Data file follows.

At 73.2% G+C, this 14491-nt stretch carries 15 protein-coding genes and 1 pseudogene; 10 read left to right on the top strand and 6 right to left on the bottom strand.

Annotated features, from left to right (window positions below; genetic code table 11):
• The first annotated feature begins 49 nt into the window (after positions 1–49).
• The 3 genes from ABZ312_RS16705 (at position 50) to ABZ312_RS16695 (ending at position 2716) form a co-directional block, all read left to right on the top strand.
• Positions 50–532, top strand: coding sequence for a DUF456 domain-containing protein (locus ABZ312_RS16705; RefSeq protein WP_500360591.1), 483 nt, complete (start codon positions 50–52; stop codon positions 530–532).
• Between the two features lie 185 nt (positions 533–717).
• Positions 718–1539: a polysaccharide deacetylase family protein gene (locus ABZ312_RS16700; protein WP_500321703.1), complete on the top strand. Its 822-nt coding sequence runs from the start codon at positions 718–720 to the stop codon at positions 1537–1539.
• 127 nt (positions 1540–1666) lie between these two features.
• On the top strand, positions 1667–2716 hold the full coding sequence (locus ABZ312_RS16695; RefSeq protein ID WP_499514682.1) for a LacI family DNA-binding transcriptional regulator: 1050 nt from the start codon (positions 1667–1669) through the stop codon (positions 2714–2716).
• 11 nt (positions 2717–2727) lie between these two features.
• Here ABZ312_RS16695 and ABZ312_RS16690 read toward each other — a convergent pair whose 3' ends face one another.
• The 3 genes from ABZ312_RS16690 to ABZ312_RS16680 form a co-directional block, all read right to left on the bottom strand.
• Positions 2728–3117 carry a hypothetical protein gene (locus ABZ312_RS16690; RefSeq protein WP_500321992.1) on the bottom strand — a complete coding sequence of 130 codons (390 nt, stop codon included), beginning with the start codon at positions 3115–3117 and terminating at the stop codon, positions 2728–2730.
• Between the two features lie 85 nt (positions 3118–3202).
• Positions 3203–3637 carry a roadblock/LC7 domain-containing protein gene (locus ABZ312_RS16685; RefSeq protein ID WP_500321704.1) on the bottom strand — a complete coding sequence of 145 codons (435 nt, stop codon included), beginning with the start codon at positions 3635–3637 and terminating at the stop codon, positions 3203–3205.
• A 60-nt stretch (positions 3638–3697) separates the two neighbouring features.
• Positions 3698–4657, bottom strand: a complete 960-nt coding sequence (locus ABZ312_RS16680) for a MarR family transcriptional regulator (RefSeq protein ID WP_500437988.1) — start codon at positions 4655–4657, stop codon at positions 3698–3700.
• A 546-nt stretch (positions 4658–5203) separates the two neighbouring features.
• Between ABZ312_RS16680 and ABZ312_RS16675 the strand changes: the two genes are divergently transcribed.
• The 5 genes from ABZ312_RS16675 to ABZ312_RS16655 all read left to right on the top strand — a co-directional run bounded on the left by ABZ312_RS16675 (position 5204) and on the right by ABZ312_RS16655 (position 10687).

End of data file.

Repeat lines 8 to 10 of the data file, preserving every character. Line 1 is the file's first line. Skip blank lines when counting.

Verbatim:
• 127 nt (positions 1540–1666) lie between these two features.
• On the top strand, positions 1667–2716 hold the full coding sequence (locus ABZ312_RS16695; RefSeq protein ID WP_499514682.1) for a LacI family DNA-binding transcriptional regulator: 1050 nt from the start codon (positions 1667–1669) through the stop codon (positions 2714–2716).
• 11 nt (positions 2717–2727) lie between these two features.